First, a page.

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Capitol Update
By Senator Howard Marklein
April 5, 2019

Real Potential For Real Results
Water quality improvement is key goal of Pollution Prevention Partnership Legislation

I am proud to be a co-sponsor of Senate Bill (SB) 91, also known as the Pollution Prevention Partnership, which creates a clearinghouse for water quality credit trading in Wisconsin. The goal of this legislation is to encourage the creation and trading of water quality credits in a meaningful, efficient way and to encourage water quality improvement throughout our state.  This is a new effort to encourage Wisconsinites to improve water quality while also providing relief for municipal governments and point-source water permit holders.
The Pollution Prevention Partnership is particularly important to the 17th Senate District because we have a number of point sources – municipal wastewater treatment plants – that are facing extremely stringent phosphorus regulations that are becoming more and more difficult to reach without huge financial impacts to our communities. Many of our municipal wastewater plants have made notable strides in reducing phosphorus, but their permit requirements are nearly impossible to meet without spending a lot of money to renovate their facilities. This would be a tremendous burden for taxpayers!
If this bill is successful, our communities will be able to purchase water quality credits to meet their permit requirements through a clearinghouse. They will only spend a fraction of what it would cost to do huge renovations. In addition, the municipalities will be investing in projects that are specifically targeting sources of pollution that may ultimately reduce the amount of pollution coming through their plants.
In addition, the 17th Senate District is covered in agricultural land with rivers and streams throughout. We have a tremendous opportunity for non-point sources of pollution to do projects and create credits that they can sell. This may be another positive stream of income for farmers and land-owners throughout our community. Not only will they be able to make some money – but they will also be impacting our water quality and environment in a positive way.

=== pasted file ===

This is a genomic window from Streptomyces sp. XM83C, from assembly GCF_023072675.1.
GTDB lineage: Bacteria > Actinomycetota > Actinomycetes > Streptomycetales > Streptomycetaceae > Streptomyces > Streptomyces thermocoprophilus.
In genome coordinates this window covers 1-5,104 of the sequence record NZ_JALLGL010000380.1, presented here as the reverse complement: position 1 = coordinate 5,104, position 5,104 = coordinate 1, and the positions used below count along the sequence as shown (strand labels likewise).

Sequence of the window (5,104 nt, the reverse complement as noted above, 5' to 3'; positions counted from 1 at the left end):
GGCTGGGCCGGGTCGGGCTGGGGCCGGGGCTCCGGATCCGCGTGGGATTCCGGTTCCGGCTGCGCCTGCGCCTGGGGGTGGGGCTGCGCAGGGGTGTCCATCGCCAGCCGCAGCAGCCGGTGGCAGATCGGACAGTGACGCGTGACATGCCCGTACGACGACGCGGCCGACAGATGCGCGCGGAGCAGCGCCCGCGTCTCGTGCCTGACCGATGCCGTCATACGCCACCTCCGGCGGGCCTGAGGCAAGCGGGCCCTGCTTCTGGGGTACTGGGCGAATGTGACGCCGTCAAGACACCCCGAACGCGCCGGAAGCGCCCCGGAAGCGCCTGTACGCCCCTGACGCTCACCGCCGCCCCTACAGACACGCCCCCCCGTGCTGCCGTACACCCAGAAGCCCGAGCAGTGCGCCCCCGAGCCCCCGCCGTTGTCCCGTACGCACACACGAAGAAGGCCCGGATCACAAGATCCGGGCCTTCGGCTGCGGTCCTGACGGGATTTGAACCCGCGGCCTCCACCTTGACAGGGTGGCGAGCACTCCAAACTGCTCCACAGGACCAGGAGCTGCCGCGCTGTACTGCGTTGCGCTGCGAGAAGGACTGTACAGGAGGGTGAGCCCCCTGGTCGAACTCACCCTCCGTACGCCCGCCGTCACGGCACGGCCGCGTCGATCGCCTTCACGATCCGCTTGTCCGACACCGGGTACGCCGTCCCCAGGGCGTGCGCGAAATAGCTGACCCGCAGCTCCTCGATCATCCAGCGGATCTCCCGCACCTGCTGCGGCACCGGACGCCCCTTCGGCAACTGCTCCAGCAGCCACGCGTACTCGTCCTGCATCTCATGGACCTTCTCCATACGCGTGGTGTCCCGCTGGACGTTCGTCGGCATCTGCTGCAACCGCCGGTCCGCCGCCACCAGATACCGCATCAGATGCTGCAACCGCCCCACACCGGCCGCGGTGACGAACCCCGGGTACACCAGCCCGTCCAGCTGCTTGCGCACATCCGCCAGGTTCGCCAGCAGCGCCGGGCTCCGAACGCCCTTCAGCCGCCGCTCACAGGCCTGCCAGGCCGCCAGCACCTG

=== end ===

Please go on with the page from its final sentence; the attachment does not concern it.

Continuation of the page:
Water quality credits are created when someone does a project, makes an improvement or applies technology in a way that improves water quality.  For example, a farm with a stream on their property may do a project on their land that reduces the amount of pollutants that run into the stream. As they complete the project, they create credits which may then be sold to a wastewater treatment facility or industrial plant within their hydrologic area. These credits are then used to meet the requirements of a facility’s water quality permit.
This legislation creates a third-party clearinghouse model to encourage the creation and trading of credits. This model will essentially create financial incentives for people to do projects, help others do projects and purchase credits that actually produce results in a common hydrologic area. Current law allows credit trading, but we believe the clearinghouse model will produce better results.
The clearinghouse model creates a role and incentive for independent brokers to work with non-point sources, like farmers, to create projects. These brokers also work with the point sources, like wastewater treatment plants, to buy the credits.  The brokers benefit financially from creating projects and connecting contracts. The clearinghouse and brokers will also have access to best practices and effective technology.
If this bill becomes law, the Department of Administration (DOA), in consultation with the Department of Natural Resources (DNR), will contract with a company to provide the clearinghouse. The clearinghouse would be the statewide broker responsible for the management of buying and selling credits and maintaining an online registry of credits to facilitate the location of potential buyers, available credits and other information to facilitate credit transactions.
There will also be an opportunity for independent third-party brokers to have trading contracts that must be approved by the DNR in concert with the clearinghouse. There are already people and organizations in our communities who are working on water quality projects. I am hopeful that some of these people may become brokers and take advantage of the opportunity.
SB 91 was approved by the Senate Committee on Natural Resources and Energy on March 29, 2019.  I was proud to vote for the bill as a member of that committee.  I am hopeful that this legislation will reach the Senate floor very soon.

For more information and to connect with me, visit my website http://legis.wisconsin.gov/senate/17/marklein and subscribe to my weekly E-Update by sending an email to Sen.Marklein@legis.wisconsin.gov. Do not hesitate to call 800-978-8008 if you have any questions or need assistance with any state-related matters.